Instead of watching “Emma”, “Onward”, and “Call of the Wild” in movie theaters, moviegoers can now only watch them only on VOD . It seems as streaming services, such as Disney Plus, VUDU and Amazon Prime, overnight has made the “home movie going experience” much more exclusive to the audience as they “shelter in place”.
In addition, NBC Universal is planning to launch a brand new upcoming streaming service called Peacock in mid July. This will make it much easier for Universal to release theatrical movies and stream it at the same time, if they ever decide to. They could completely eliminate or reduce the “theatrical window”, which is typically 72 to 76 days for most movies before it reaches home video or VOD. Nonetheless, the ease of home viewing could continue to be destructive for movie theaters, big or small, struggling to stay afloat in an age of shrinking theatrical window dates, let alone the dreaded, coronavirus. If movie studios decide to follow Universal’s suit, then all movie theaters will be in peril; the movie theater chains, like AMC and Cinemark, as well as the small independent theaters, like the Orinda.
“If you look at the business model that’s the way to go… there’s no question, go streaming…but it’s not the right thing to do to movie theaters”, Zemrak explains. “I would have never expected Universal to be the first studio to do that”.
“If Disney, Universal and Paramount decide to go streaming at the same time… the general population are going to stay home”, Zemrak said.
“The chain theaters are in more jeopardy than independent theaters because independent theaters show art films, foreign films – stuff that you can’t see…so if Disney decides to go streaming the same day the theatrical release is..”, Zemrak continued, “….you have a better shot with the independent and foreign films than the blockbusters.”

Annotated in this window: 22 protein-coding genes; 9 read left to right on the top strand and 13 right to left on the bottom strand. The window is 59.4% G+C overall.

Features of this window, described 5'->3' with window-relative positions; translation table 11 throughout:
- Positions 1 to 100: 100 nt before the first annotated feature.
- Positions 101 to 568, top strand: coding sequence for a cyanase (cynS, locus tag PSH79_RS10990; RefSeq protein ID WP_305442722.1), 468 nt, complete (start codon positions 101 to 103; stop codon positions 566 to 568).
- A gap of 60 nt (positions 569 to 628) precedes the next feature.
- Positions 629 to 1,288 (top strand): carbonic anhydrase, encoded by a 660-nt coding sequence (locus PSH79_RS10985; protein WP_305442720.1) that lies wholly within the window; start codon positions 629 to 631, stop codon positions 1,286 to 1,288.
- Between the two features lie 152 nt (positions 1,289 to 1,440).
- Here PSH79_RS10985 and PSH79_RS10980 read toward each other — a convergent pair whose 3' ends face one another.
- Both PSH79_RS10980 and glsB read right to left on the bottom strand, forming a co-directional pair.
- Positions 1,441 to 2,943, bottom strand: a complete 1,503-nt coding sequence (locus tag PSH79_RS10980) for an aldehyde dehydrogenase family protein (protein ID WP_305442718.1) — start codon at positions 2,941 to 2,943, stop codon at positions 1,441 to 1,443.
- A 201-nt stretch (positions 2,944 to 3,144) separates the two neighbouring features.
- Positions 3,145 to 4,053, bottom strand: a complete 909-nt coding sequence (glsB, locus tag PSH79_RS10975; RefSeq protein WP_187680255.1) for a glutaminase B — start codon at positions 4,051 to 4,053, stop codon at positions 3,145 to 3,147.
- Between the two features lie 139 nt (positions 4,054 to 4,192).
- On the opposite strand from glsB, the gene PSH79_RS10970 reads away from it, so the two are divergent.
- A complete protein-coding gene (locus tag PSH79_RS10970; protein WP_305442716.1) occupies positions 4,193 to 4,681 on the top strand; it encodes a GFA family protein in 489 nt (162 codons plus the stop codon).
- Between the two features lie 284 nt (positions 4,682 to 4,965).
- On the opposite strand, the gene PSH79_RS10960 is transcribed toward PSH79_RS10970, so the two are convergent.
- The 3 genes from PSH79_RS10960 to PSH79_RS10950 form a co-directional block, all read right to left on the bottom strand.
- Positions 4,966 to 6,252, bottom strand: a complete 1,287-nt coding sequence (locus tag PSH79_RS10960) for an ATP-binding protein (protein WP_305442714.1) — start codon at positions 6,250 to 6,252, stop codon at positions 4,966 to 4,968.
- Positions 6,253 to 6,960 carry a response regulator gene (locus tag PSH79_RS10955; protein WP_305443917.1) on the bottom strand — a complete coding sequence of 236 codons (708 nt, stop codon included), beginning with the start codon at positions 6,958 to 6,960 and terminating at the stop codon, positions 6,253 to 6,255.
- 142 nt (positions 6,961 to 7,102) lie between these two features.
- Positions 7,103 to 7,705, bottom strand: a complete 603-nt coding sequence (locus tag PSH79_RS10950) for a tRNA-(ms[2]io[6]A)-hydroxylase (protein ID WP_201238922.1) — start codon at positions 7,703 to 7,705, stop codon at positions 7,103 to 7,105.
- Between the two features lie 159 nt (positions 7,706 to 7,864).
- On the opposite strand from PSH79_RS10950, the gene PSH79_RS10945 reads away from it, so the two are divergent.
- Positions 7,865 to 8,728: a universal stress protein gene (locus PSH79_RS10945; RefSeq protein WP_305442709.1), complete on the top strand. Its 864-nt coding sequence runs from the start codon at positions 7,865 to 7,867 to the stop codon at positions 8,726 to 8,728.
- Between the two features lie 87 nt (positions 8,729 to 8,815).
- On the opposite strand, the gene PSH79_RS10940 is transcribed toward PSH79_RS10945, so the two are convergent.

“It’s going to be really interesting in the next three months to see really what happens when the theaters reopen – how studios are going to say we’re going on streaming – if that’s the case corporate theaters like AMC and Cinemark – they’re screwed, whereas we can we can survive because we have art films.”
As an independent movie theater owner at the Orinda, Zemrak is also responsible for its film programming, as well as musical and special events. With so many movie theater chains around the area, he prefers to concentrate not so much on obtaining big Hollywood blockbusters for the theater, but the non-mainstream gems that mature audiences will resonate with. One such film was “Parasite”, which was one of Zemrak’s prime choices that he selected to play at the theater immediately after it had won the Golden Globe for Best Foreign Film in early January and before the Oscar nominations were announced. At that time, it was not a wide release film and played a record run for 12 straight weeks at the theater and turned into an unexpected blockbuster due to the Oscar buzz and year-end awards it received, including winning “Best Picture” at the Academy Awards, the first foreign film to ever accomplish this, which Zemrak rightly predicted after the nominations were even announced and even putting his reputation on live radio.
Just like there is an audience for seeing films on the big screen, there is also an avid audience for watching movies at home. Unfortunately, the more streaming movie studios do, it becomes more and more destructive for movie theaters. It becomes a balancing act when it comes to satisfying both the studios and theaters.
“I’ve been talking to all of the independent film distributors because they’re doing things with movie theaters, to say “stream your things online and we’ll give you 40% of the take!”, Zemrak added. “That sounds good but here you have a brick and mortar building and the sub studios are saying we’ll give you money to go streaming. It’s opposite of what your base product is…but if all the major studios are going to go online and stream…movie theaters are dead.”